So you can see that this comes directly from unroll.me. I get it at about the same time every day. So it's around nine AM every morning, which is a setting that I set specifically, and you can see that I've received 19 emails all contained within one email. So what it does is it gives me the sender, it gives me the subject line, and I can read all of them at one time. If I click on it I will go to the detailed email in my web browser, or I can just see the ones that I don't want, skim through, quickly delete this message, and rather than having to open 19 emails individually, I've gotten through all of them in a matter of a few seconds.
The second service that does this at the next level is called SaneBox. Now unroll.me is free. SaneBox is going to cost a monthly subscription. I, as of recording this lesson, I believe it's around 30 to 35 dollars per month, but it is basically like having your own personal assistant reading and sorting your emails for you. So it is well worth it if you get a high volume of emails. The first example of what SaneBox does is called the SaneBlackHole. So if you want to unsubscribe to multiple messages at once, rather than going to each of the sites, and clicking the unsubscribe button one by one, you can take all of those messages, drag them into the black hole, and any future message that's sent from that sender never shows up in your inbox and you never see it, and you're never distracted by it.
Another great feature of SaneBox is the snooze feature, which allows you to delay emails that you may need to take action on until a further time, and you can also create reminders to remind you to respond to an email or a reminder to do specific tasks. There are a lot of other features of SaneBox that I'm not going to go into in this lesson, but like I said, it's basically your own personal assistant, reading and filtering your emails for you, before they ever hit your inbox. Now once you've gone through and filtered all of these unwanted messages that you most likely will never have to read or act upon, step two is making sure that you have a system for turning emails into tasks, and there's a couple of different ways to do this.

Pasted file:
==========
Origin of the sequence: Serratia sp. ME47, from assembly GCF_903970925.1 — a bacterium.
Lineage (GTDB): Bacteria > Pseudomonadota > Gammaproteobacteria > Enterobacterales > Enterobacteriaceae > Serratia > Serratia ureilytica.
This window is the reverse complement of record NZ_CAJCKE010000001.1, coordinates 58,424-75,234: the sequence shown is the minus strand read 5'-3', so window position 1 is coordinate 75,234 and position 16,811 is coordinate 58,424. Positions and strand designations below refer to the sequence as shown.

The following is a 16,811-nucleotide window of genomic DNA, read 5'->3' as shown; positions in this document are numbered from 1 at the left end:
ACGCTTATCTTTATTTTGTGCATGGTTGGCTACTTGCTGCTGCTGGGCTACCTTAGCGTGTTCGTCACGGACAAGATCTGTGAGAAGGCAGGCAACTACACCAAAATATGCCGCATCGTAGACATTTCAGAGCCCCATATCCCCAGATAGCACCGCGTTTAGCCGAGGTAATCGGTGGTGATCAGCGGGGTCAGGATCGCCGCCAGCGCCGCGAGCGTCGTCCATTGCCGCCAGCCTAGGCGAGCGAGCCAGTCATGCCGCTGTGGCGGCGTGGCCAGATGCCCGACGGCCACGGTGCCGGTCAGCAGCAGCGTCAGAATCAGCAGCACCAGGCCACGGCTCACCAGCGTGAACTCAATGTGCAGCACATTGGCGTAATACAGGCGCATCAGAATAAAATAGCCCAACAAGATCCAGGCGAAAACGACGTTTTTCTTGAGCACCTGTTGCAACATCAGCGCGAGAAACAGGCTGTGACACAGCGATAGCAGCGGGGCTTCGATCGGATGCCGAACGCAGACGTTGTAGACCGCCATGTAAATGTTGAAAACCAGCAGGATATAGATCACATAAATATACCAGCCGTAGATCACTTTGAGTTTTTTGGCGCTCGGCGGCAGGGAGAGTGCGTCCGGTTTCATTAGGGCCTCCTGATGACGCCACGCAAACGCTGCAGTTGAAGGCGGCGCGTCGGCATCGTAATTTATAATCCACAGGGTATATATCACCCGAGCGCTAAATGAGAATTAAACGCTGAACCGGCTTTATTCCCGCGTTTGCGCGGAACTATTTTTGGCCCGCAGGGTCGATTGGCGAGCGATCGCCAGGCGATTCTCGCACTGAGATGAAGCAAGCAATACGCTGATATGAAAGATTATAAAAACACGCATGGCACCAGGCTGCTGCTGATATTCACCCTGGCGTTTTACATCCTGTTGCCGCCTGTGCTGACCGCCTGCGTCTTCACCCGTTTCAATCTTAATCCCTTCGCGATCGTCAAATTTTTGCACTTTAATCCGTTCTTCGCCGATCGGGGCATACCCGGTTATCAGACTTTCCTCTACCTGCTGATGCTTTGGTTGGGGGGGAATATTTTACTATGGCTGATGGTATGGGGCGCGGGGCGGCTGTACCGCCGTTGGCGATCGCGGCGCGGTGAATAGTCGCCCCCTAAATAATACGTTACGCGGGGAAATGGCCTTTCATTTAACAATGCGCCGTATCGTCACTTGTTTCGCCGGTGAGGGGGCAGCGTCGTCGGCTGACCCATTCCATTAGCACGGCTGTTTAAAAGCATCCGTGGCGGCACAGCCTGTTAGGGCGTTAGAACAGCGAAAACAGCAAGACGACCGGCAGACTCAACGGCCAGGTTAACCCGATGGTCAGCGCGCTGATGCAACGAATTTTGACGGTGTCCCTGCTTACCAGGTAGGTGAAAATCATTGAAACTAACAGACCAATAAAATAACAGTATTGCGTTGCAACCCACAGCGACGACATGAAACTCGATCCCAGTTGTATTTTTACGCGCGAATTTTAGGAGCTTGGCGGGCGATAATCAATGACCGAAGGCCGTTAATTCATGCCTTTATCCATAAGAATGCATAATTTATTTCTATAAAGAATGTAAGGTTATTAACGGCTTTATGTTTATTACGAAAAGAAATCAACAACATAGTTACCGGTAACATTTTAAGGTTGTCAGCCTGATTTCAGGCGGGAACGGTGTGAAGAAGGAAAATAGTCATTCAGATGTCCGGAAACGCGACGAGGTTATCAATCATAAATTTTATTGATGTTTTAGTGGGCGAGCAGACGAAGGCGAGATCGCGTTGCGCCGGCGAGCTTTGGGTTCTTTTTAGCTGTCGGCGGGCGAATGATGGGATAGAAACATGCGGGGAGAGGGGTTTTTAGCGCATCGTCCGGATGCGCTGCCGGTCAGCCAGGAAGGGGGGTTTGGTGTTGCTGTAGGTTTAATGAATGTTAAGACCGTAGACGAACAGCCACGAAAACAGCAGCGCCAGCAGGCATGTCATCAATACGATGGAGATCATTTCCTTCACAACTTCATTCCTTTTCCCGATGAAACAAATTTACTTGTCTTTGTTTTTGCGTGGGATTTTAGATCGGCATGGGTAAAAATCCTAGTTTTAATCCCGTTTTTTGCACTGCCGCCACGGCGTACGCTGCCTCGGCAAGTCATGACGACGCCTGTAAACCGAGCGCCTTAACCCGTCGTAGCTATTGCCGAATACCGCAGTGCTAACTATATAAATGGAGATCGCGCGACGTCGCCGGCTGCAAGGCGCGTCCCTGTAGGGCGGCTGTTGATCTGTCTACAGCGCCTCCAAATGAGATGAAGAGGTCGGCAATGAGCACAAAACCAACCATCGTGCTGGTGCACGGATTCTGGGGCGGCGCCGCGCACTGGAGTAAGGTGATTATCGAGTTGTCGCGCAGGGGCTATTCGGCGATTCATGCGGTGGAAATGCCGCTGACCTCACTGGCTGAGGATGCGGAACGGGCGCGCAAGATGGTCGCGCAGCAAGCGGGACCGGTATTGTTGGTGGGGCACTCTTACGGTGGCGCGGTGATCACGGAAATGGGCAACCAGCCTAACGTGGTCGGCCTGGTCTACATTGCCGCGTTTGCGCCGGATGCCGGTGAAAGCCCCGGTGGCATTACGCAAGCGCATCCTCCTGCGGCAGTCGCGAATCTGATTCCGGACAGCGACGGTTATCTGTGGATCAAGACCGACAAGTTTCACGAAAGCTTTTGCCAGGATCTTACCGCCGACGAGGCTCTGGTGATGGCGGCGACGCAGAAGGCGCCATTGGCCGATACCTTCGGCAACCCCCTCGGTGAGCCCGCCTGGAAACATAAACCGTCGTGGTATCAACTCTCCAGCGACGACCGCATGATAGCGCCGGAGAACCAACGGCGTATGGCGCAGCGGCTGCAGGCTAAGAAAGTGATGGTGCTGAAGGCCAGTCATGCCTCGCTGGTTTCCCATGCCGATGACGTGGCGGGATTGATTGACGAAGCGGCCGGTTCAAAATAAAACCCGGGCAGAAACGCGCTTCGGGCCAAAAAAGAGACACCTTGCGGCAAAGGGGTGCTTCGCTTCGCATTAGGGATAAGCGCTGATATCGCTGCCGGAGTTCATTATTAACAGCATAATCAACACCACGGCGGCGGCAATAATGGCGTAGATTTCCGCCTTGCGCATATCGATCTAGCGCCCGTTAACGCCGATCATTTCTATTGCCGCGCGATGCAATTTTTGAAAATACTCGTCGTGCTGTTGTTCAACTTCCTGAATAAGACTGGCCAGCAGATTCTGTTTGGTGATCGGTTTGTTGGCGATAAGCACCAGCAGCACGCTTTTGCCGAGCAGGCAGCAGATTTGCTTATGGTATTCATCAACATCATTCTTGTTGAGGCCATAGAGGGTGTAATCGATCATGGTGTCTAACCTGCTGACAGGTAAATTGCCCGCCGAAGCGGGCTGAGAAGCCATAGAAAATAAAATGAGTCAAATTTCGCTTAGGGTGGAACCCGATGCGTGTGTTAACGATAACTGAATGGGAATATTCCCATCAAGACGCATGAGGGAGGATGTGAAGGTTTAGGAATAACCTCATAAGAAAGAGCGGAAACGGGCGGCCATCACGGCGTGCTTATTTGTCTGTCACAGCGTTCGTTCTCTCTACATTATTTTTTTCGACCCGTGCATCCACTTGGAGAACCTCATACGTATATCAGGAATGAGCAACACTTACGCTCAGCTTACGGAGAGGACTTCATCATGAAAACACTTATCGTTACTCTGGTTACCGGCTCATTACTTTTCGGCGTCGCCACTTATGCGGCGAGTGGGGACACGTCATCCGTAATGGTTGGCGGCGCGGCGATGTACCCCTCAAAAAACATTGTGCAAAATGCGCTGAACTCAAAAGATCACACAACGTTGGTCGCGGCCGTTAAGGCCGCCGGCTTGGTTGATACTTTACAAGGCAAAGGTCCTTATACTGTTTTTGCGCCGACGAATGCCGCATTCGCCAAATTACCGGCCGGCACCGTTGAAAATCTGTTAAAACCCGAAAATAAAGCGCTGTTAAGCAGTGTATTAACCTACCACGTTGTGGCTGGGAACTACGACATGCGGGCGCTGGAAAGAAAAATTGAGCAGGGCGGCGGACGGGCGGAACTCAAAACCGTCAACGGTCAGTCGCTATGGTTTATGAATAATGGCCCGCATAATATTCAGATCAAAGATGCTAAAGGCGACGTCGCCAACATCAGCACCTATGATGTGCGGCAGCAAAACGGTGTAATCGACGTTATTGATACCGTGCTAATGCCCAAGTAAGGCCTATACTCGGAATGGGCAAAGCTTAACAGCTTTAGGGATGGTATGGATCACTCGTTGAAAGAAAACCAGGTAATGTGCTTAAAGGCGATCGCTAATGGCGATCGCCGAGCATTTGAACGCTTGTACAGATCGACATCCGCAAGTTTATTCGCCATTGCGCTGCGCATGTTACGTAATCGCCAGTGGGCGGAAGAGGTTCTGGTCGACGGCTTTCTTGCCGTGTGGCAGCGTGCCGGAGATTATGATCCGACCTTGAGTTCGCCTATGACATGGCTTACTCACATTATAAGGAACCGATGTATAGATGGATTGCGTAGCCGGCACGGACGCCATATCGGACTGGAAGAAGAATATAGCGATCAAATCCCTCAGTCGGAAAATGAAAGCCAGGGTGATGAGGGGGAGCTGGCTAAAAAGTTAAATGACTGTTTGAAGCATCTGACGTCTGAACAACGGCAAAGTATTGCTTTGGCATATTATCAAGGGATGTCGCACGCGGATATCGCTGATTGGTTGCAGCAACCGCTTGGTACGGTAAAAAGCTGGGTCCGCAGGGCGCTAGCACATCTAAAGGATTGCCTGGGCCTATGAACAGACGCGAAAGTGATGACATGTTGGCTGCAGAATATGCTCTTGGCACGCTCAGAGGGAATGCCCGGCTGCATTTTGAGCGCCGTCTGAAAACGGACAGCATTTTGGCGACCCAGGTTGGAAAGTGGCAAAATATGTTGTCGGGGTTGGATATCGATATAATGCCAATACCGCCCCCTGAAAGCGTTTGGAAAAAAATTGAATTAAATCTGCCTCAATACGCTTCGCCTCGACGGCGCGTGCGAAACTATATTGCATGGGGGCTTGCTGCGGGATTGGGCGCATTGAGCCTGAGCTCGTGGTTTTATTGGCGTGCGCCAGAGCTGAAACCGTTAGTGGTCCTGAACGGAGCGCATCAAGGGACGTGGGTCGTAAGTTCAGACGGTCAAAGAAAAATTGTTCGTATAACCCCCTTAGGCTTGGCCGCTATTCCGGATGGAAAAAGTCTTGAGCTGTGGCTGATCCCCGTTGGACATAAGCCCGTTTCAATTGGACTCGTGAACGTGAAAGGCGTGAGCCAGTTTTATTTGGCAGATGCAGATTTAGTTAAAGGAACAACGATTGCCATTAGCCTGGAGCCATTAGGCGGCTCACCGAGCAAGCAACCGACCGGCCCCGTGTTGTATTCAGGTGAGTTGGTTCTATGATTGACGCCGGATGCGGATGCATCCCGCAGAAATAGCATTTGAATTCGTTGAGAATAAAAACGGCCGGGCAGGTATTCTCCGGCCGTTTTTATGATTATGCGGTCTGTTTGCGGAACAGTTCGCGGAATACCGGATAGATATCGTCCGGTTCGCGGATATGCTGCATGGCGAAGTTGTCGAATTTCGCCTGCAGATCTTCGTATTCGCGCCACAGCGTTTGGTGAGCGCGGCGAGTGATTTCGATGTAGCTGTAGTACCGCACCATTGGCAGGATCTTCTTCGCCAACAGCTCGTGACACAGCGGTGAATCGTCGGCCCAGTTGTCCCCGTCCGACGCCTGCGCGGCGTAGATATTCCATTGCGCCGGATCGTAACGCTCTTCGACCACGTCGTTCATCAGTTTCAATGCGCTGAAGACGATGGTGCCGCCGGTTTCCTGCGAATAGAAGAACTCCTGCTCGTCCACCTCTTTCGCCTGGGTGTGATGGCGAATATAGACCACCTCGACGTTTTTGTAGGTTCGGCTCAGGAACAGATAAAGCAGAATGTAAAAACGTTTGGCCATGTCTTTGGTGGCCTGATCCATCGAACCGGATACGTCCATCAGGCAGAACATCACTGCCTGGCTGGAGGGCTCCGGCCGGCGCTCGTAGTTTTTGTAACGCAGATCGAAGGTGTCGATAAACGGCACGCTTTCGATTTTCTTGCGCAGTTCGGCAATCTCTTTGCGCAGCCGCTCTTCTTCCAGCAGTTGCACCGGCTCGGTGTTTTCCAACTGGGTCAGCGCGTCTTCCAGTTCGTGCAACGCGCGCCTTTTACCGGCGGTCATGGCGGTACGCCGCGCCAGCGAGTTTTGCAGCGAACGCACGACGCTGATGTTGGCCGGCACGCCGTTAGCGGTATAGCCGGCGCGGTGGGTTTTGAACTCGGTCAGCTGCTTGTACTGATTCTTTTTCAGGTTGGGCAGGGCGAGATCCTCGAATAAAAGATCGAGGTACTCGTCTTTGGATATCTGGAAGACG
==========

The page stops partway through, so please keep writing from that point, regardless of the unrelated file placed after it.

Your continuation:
The first way to do this is with Trello. If you know anything about my background, you know that I love Trello, and in fact, I have an entire online learning course that shows you how to use Trello to build your entire end to end post production work flow. But for the sake of this tutorial, all I'm going to do is talk very briefly about how Trello can be used as a task manager for your emails, and the way that it works is all you have to do is forward an email from your inbox to a specific address in Trello, and you will see that email come up as a card, which can then become a trackable task in a task manager.
The second way that you can do email task management is by forwarding it from your inbox to a program called OmniFocus. Now, OmniFocus is something I'm going to go into in depth in later lessons when I start talking about the GTD system, or the Getting Things Done system. But once again, very simply, in this second step to getting to Inbox Zero, when you're trying to turn emails into tasks, the last thing you want to do is for your inbox to be a task manager. So what you can do is just forward your email from your inbox to OmniFocus and then process it accordingly.